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By: Dr. Keith Vrbicky & Summer Stanton, PA-S

As adult vaccination rates continue to rise, the totality of COVID-19 risk is diminished in adults and the new focus shifts to those whose immune systems are still developing, like children.  This is especially true since children less than 12 years old are unable to be vaccinated in the United States at this time and concerns regarding post-vaccine myocarditis (inflammation of the heart) in young populations may be a risk to weigh with the benefits of the vaccine.  These implications are significant as COVID-19 outcomes among younger populations are not always harmless.  With cases currently surging and the seasonality of the virus, we can expect a continued surge in cases this fall – just in time for return to school.

Both new and old measures need to be taken in order to ensure a safe return to classrooms for all children.  When considering the protection of our school children, a balanced approach is key.  It is a complicated calculus to weigh the risks of viral infection and masking our children (as the American Academy of Pediatrics recently recommended for all students inside schools) in the long and short-term while waiting for the vaccine to be permitted in children. Additional strategies need to be considered, especially since we cannot afford to deny our children the much needed in-person education experience.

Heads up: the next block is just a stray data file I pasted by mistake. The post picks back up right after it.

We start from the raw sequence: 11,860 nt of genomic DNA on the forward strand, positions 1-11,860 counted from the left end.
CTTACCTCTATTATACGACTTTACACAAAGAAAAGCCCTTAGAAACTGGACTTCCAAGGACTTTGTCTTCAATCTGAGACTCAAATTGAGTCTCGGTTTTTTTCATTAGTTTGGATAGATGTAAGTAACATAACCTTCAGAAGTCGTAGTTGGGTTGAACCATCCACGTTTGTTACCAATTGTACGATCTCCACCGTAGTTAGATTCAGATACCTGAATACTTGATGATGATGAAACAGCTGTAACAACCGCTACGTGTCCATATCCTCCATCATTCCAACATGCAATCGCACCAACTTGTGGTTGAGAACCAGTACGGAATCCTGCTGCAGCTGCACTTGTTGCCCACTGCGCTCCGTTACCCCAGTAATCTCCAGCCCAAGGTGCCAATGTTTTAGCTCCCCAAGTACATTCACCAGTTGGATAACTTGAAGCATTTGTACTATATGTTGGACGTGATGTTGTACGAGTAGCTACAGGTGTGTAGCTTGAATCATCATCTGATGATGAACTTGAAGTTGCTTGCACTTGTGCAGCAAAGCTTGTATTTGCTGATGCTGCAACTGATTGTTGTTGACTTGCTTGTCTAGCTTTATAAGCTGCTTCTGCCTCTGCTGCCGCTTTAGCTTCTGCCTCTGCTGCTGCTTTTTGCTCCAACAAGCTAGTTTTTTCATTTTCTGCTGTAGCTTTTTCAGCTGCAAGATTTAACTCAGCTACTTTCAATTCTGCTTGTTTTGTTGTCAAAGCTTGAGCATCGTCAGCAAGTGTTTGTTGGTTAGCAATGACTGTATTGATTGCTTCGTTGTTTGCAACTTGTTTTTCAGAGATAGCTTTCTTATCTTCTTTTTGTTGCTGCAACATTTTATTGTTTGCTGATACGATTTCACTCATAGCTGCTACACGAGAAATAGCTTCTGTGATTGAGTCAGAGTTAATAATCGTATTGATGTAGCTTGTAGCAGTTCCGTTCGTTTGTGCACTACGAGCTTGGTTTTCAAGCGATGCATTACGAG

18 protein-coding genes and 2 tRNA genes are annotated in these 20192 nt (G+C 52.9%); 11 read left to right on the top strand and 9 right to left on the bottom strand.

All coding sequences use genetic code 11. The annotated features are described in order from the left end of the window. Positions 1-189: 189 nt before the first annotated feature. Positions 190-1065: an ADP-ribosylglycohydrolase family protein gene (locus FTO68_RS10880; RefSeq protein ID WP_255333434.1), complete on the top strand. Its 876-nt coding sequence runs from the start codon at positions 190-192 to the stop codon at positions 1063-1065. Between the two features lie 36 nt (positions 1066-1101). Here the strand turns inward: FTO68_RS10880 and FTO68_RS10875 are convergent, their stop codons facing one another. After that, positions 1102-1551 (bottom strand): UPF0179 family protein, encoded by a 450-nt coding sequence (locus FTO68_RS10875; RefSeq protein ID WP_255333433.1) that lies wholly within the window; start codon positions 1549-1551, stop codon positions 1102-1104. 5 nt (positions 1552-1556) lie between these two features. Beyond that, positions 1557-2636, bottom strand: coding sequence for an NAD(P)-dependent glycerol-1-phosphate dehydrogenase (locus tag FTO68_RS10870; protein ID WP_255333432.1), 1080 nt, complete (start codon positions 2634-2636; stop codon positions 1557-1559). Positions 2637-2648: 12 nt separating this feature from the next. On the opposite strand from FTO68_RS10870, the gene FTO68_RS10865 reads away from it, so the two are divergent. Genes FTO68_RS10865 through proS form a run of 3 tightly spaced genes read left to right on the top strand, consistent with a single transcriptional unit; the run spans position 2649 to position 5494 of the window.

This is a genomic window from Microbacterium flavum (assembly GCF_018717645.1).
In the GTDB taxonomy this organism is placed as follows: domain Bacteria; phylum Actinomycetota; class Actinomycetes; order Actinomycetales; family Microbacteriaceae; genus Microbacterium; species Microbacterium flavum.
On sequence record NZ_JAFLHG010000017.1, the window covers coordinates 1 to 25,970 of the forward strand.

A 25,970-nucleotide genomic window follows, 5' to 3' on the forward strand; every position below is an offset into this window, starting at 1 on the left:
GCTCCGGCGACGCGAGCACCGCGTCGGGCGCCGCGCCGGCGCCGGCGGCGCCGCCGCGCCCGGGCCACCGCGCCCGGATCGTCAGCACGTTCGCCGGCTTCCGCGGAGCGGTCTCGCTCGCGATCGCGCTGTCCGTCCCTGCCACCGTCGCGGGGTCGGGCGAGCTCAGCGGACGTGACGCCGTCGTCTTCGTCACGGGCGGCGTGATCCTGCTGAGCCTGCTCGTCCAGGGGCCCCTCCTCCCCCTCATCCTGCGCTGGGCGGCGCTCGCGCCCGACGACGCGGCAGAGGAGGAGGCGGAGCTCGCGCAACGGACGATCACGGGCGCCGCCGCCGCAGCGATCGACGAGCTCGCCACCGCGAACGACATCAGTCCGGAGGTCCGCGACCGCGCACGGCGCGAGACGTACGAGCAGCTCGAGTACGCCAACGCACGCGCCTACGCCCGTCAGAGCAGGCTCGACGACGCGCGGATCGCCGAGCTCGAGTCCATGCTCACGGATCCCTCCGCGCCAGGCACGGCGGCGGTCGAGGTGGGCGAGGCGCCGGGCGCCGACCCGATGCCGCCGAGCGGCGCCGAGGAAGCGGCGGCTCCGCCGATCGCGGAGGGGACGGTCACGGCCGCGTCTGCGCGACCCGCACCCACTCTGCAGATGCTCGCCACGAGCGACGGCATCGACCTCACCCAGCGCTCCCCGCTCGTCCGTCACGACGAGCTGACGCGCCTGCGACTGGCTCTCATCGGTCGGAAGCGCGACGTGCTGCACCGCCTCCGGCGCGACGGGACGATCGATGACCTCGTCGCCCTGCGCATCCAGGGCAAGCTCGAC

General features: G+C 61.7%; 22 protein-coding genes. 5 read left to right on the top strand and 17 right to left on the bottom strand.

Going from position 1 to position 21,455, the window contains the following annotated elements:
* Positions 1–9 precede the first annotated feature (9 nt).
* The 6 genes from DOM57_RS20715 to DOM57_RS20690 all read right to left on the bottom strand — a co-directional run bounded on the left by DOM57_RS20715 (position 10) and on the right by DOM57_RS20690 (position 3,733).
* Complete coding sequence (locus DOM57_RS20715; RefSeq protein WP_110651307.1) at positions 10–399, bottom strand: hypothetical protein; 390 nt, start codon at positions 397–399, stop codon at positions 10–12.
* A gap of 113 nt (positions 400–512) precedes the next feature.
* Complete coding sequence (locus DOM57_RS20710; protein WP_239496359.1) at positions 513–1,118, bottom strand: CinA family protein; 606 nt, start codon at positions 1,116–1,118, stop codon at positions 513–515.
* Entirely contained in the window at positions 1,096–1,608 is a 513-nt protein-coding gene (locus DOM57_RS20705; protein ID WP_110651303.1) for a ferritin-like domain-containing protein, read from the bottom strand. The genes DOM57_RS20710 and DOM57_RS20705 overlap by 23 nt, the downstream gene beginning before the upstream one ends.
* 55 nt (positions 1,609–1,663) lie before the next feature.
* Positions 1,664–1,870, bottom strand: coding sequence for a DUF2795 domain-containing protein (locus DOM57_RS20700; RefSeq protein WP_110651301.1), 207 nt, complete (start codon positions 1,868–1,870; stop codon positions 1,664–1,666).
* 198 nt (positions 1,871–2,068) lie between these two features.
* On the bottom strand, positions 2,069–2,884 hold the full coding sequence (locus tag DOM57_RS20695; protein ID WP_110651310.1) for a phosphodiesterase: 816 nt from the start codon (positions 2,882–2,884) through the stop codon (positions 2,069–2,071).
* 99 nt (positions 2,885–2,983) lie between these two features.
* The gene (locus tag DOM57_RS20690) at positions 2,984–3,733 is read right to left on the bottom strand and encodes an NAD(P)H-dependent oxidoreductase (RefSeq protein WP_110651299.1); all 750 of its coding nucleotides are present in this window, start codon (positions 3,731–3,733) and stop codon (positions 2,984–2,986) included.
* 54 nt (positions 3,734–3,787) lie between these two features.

One underexplored strategy to better control admission of SARS-CoV-2 in schools may involve the use of a dilute oral antiseptic gargle or oral rinse.  Similar to the two-way protection afforded by mask, treating the mouth with the safe, effective dilute antiseptic can better protect students by reducing spread and preventing infection.  The idea is simple.  If a child is asymptomatically infected, a before and after school oral treatment can potentially diminish the strength or number of active virus entering in infectious drops/aerosols making them less infectious.  On the other hand, if a child is healthy and exposed to the virus, the treatment might provide protection against, or at least weaken, the infection.  These ideas are not new, but the science of oral antiseptics and their effects on viral transmission dynamics during the last year has taken a big leap forward.

A BIT OF HISTORY:  Gargles have been used for thousands of years dating back to the ancient Romans, Egyptians, and Chinese.  Modern gargle science, especially with the use of alcohol-based rinses, was pulled forth with the discovery of microbes in the 19th Century.  In Asia, there is a more developed culture around gargling and its health benefits.  Early in the millennium, a group of Japanese doctors termed “The Great Cold Investigators” began to examine the influence of gargling on upper respiratory infections and influenza-like illnesses.  What they and other investigators found is significant.  A series of randomized control trails support the notion that gargling with interventions like water, green tea, and dilute povidone-iodine (PVI-an antiseptic) may indeed reduce the incidents of these illnesses.  Interestingly, even the act of gargling plain tap water may reduce pieces of the virus in the nose and throat, called nasopharyngeal proteases, which are critical to viral infection. This is due to the chlorine present in tap water, which may even be of sufficient concentration to cause the viruses to become inactive.